1 November 2015, All Saints’ Day
Thanks to the stampitas that were so popular when I was growing up, for the longest time, my impression of the saints was that they were very solitary people with an uninterrupted line to God. I often envisioned saints on their knees, and their fingers interlocked in prayer, and their eyes—they were either wide open, skywards, or ardently shut, soul-wards. I imagined them listening to God all the time, or even better, listening for God. And yes, of course, in all of this, the saints would be ensconced in the hallowed quiet of a monastery, where the only light was the one shining from God, and the only catcher of that light was the saint’s face. In other words, saints to me were the indefectible, painting-worthy symbols of religious perfection.
Now that I’m almost 50, and 25 years of that in religious life, I’ve begun to wonder: if I were a saint—which I am not and will never be—but let’s just say for the heck of it, if I were a saint, would I want to be remembered as someone like that—always on his knees, hands clasped together in prayer, looking skywards or soul-wards, in a monastery where he was mostly alone with God in all picturesque holiness? Would I want to be celebrated that way? I actually wouldn’t. I still unequivocally believe that our saints are the great models of religious perfection. But, for some reason, I’d much rather remember and celebrate them as the great models of union. Let me explain.
Yes, the saints must’ve spent hours on their knees. But there’s now a part of me that imagines them spending even more hours on their feet, walking with people as they drew towards Christ together. Yes, they must have often clasped their hands together and implored God’s help. But now a deeper part of me believes that more often, the saints flung those arms wide open to welcome the poor as their friends; that they flexed those muscles to help carry the sick and the dying to safety; that they offered those shoulders to comfort the sorrowing, to help bear crosses. Yes, the saints must’ve looked heavenwards and inwards, listening to God in a monastery. But I’m more moved by the thought that our saints heard God the loudest through people’s voices—like a joyful mother, or a contrite penitent, or a troubled family’s prayers to God. In other words, dear sisters and brothers, now that I’m older, I’m more convinced that the religious perfection of our saints was such, because of their union with God’s people.
Many of us in this room were raised and taught towards religious perfection. “You must go to Church on Sunday; say your prayers before you sleep and eat, and as you wake up. Say the correct words of prayer, in fact. You must not eat meat on the Fridays of Lent. You must go to confession at all cost before receiving communion. And when you do receive communion, don’t you dare chew the host! Let it melt, no matter how long it takes. Don’t lie, steal, kill, or disrespect your parents. And be very afraid of the loss of heaven and the pains of hell.” And all that served us well, don’t get me wrong. We grew up understanding perfection as faultlessness in front of God, flawlessness, purity, and most of all, saintliness.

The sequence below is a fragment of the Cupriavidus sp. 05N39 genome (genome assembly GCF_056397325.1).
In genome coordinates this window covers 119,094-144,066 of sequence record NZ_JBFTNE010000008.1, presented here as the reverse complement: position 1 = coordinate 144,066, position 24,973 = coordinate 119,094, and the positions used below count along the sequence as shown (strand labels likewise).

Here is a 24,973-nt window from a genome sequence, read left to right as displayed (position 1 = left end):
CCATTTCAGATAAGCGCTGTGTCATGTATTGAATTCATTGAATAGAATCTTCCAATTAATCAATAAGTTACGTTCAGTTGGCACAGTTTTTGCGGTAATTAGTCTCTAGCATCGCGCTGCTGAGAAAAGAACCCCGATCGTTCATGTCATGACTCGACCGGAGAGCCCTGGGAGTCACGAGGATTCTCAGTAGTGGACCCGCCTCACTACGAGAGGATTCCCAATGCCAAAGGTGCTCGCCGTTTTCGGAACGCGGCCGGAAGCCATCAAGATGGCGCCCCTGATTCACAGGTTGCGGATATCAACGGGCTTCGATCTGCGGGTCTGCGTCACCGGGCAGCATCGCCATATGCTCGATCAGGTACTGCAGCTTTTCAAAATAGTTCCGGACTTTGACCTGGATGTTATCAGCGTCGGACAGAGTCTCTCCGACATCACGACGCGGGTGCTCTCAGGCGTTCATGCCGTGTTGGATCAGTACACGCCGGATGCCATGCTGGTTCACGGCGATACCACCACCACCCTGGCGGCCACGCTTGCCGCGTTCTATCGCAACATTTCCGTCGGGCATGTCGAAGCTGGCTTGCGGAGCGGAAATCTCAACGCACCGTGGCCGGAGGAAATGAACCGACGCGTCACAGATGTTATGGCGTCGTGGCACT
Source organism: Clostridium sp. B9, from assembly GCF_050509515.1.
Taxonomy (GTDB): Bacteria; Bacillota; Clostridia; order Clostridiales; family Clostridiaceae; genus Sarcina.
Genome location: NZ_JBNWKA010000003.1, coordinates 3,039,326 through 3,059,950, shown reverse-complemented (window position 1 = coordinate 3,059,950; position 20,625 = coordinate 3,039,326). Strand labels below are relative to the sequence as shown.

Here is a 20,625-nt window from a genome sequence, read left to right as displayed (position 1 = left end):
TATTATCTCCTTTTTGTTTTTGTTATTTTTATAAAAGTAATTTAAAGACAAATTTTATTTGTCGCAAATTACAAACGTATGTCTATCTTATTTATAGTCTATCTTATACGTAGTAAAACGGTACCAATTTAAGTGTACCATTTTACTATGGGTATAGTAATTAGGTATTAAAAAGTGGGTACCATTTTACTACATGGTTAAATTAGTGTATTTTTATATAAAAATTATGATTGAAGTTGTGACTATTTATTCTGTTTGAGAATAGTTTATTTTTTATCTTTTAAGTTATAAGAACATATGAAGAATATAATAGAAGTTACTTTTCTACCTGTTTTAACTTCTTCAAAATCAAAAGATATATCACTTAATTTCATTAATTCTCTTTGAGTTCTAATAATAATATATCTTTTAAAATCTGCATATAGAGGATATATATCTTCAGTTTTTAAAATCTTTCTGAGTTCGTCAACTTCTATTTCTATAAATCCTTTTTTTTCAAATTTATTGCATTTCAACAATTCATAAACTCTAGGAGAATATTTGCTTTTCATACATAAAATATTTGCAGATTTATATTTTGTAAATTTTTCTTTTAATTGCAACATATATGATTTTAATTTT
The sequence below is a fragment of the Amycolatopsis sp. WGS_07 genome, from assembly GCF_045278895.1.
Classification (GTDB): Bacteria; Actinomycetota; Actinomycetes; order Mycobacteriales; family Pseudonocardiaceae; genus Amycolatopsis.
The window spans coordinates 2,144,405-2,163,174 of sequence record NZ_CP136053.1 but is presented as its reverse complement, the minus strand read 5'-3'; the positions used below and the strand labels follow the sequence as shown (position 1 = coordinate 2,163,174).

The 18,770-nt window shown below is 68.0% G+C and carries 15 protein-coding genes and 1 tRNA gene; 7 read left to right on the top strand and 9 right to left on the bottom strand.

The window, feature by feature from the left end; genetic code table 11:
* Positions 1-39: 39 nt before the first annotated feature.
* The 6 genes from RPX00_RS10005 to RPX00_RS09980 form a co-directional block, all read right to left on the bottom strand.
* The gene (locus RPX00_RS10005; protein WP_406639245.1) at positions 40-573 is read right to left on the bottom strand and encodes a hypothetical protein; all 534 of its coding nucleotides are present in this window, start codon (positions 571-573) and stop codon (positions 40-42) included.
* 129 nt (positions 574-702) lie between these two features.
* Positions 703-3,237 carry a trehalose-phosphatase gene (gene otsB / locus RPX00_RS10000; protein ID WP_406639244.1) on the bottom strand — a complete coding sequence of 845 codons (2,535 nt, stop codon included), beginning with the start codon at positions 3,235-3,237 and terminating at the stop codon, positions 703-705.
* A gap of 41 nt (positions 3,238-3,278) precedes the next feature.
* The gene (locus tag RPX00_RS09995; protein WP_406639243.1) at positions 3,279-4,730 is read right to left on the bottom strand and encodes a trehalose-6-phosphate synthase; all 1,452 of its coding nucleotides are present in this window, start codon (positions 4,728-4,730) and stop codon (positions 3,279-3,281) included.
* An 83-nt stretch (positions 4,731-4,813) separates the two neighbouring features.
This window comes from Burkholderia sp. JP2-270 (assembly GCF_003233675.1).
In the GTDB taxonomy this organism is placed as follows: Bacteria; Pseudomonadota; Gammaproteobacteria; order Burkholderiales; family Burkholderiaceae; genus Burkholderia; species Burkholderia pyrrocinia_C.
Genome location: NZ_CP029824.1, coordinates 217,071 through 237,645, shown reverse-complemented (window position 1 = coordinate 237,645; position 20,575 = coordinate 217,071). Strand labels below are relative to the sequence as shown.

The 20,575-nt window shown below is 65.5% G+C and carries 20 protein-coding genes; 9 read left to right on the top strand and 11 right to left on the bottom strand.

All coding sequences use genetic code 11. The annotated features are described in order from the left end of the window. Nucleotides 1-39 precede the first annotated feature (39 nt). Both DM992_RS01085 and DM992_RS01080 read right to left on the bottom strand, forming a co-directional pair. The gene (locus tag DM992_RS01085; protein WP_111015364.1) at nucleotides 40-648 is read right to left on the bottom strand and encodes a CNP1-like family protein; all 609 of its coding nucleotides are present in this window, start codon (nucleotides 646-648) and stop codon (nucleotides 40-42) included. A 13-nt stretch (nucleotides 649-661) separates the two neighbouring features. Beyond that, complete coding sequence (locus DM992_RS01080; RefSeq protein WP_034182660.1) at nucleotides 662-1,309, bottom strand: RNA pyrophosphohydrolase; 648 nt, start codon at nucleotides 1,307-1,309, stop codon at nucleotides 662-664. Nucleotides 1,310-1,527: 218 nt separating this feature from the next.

But many times, our pursuit of perfection for God gets in the way of our union with our neighbor. Yes, we wish to be irreproachable for God; yet, we have behavior that alienates our neighbor—especially the less fortunate, the less educated amongst us. Sometimes, we’re Dr. Jekyll when within church walls—then Mr. Hyde outside. In other words, in our pursuit of religious perfection, we forget quite often the importance of union.
Union means being not only face to face with God, but also shoulder to shoulder with others before God. Union means not only begging God’s forgiveness so we may be personally reconciled with him, but also apologizing to each other, forgiving one another—because we would rather be friends and stay together, than be always right but stay alone. Union means using all our physical and spiritual capital not only so we’re saved individually and alone, but so we can also be each other’s saviors.
Jesus was the saint of saints. Our saints were the way they were because Jesus was their sole inspiration, and the inspiration of their souls. And more than anything, my dear sisters and brothers, Jesus was a man of union—and I dare say more than a man of religious perfection, the way the Pharisees and religious authorities understood “religious perfection.” People mattered to the Lord more than blind obedience to ritual and law. Nowhere did he pronounce that ritual and law were to be spurned wholesale. But when ritual and law became self-important, the Lord parted ways with them. Instead, the Lord stayed with the poor in spirit, with the sorrowful, the meek. He remained with those who hungered and thirsted for justice, with the merciful, the peacemakers, the persecuted.
To attain saintliness is important, dear sisters and brothers. But I imagine the Lord telling us to never forget that a sine qua non of saintliness is union, communion with others—especially the poor; connectedness, community.
Are you often discouraged because after all these years, you’ve not inched that much closer to religious perfection? Allow me to very gently say, be not afraid, be at peace. As long as we stay connected with others, as long as we keep our friendships warm and sincere, as long as we lavish apology and forgiveness so our bridges aren’t burned by resentment—be not afraid, be at peace, God is here.
I think, my dear sisters and brothers, that the phrase, “communion of saints,” is really another way of saying that heaven is togetherness, heaven is friendship and family, heaven is the people who long to see God’s face, as well as the people who see God’s face in each other. So, we ask our favorite saints today to always remind us of that union, and to make us look forward to that heaven. Amen.